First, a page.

Update, 1:06 p.m.
: Reached by text message, Stark had this to say: "It is an amazing day! 7-2 in favor. We won. I can hardly believe it. What a day. Historical in many ways."
———ORIGINAL POST ———
This morning, Colorado Springs Planning Commission
voted 7 to 2, with Robert Shonkwiler and John Henninger in opposition, to grant the appeal of KC Stark that his cannabis social club Studio A64
meets the downtown zoning requirements and should remain open.
The city has until March 3 to appeal the ruling to City Council.
We've previously covered the issue here
, but the gist is that Stark's landlord, Ken Brady
, received a cease-and-desist order late last year saying that the business did not meet the requirements within the downtown form-based code — some of the most flexible zoning regulations possible — and had to close. Stark appealed the ruling, but that hearing was delayed until today because his attorney, Charles Houghton
, was absent at the time.
Marijuana supporters, who consider the club a central meeting place and artistic hub, were outraged. However, from the beginning, the major question has been from whence did this action come?
, director of the city's planning department, originally told the commission that it originated with the code enforcement division of the police department. "I do not know if there was a complaint filed or simply through some police department investigation," he said.
After he arrived at the meeting, Tom Wasinger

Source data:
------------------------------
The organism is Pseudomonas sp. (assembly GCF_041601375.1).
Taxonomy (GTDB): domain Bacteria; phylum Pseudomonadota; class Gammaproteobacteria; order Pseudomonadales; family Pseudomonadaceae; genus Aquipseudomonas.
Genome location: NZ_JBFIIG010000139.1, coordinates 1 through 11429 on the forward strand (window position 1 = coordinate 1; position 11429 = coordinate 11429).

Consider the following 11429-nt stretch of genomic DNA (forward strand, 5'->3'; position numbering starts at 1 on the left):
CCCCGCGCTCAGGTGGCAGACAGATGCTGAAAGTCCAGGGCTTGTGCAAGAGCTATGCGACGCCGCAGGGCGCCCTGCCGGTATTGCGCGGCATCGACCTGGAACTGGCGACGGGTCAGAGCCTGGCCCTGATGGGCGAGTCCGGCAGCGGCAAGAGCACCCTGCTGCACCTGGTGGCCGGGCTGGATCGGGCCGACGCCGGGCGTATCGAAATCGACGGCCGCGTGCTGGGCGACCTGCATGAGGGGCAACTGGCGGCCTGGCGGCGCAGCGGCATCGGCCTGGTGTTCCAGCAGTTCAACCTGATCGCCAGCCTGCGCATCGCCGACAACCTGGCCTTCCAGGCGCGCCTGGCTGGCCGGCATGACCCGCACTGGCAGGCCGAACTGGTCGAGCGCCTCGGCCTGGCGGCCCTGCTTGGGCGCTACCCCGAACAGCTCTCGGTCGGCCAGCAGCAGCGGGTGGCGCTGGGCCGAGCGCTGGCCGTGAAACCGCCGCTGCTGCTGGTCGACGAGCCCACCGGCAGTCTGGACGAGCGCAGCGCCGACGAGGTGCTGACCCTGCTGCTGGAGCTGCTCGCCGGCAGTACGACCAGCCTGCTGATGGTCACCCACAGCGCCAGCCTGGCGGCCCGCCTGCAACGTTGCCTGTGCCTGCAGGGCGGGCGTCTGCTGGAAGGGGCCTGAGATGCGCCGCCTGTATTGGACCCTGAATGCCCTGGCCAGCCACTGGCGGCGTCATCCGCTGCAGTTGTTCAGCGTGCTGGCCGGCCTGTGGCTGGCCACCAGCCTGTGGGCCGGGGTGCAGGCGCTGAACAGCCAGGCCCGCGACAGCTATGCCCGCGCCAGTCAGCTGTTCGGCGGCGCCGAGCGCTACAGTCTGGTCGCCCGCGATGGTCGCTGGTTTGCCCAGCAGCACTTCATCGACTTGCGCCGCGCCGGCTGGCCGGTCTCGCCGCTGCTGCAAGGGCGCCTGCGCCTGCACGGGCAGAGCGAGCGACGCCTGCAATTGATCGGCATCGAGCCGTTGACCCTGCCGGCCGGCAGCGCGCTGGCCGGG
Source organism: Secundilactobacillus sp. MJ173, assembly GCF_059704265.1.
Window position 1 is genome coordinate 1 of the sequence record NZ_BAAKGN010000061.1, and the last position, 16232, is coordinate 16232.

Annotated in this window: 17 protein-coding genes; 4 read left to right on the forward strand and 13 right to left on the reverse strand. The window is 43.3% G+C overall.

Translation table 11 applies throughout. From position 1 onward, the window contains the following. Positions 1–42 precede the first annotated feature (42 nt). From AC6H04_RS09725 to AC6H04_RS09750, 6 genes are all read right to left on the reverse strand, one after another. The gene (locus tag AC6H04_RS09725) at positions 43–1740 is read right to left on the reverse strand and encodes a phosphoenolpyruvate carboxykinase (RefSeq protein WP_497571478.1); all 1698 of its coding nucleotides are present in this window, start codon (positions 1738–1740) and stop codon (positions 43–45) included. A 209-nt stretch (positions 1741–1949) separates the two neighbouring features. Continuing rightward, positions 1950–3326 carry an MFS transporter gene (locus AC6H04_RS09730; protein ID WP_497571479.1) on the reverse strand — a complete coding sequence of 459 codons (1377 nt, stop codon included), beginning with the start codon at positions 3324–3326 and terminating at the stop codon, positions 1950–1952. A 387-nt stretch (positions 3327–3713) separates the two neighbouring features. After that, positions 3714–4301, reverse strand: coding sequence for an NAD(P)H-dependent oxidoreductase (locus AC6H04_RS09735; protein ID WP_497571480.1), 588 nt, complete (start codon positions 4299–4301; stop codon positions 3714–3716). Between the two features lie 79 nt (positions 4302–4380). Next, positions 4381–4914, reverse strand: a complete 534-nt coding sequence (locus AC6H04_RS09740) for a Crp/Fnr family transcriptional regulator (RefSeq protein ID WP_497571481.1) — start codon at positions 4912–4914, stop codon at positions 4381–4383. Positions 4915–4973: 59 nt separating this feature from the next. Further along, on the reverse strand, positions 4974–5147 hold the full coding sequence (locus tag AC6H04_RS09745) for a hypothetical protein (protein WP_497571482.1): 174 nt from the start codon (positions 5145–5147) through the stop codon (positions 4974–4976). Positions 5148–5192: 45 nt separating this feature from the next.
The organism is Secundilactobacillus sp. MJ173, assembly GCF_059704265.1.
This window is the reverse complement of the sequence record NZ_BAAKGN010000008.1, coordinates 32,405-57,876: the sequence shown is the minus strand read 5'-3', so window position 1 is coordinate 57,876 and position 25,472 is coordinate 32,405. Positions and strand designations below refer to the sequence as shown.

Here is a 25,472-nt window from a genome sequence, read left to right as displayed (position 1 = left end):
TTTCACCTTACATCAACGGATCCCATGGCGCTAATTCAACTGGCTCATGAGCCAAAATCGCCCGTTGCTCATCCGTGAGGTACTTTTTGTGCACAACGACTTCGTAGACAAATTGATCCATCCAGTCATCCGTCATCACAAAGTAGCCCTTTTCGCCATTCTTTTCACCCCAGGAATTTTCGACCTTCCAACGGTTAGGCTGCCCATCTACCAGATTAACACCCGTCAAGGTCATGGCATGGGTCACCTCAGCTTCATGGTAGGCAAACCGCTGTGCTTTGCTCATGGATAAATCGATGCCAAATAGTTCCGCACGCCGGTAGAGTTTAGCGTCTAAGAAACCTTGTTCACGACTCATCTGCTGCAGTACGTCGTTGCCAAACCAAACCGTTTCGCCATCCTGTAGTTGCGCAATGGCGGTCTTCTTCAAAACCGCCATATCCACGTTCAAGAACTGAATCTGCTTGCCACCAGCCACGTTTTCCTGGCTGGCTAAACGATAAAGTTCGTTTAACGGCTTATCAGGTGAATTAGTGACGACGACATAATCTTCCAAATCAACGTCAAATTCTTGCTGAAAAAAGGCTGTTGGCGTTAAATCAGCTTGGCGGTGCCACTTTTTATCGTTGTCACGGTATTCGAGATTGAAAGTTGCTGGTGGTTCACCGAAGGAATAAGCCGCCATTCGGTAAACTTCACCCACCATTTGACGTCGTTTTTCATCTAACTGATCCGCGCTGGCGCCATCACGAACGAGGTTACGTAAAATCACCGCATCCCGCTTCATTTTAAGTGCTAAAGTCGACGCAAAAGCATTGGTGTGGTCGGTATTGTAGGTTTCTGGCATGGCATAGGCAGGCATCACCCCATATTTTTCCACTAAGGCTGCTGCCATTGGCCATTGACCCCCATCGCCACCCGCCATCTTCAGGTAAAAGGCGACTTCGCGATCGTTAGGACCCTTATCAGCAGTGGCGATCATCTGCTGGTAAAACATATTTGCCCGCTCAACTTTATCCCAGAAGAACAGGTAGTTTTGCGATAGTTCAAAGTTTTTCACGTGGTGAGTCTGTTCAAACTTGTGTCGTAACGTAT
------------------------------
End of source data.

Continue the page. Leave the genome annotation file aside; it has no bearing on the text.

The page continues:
, head of code enforcement, said the opposite, telling the commission that he believed "it was generated through meetings with the city planning department. ... It's one of those situations where there were probably a lot of emails going back and forth, a lot of higher-level discussions, above me."
In a follow-up email to the Indy
sent during the meeting, Wasinger clarified the problem: "Because Code Enforcement is temporarily handling land use violations until city planning can hire a land use inspector there will be issues where we are not sure where the complaint was generated," he wrote. "This does create a problem when it comes to who should initiate a complaint."
Either way, Commissioner Chuck Donley
found the report's origin problematic.
"In my experience, it’s always been a [common] line that code enforcement is handled on a complaint basis," Donley said. "It’s possible that it could be argued that staff is the complainant — I haven’t heard of that happening in the past. That’s troubling that the complaint came clearly from the administration."
This caused Wysocki to add near the end of the meeting that, "not saying we are being accused, but just to clean up the record," that "it wasn't a selective enforcement action" but instead a joint discussion between police, planning and the city attorney's office.
Asked via email if he would be appealing the decision, Wysocki responded: "At this point I do not know."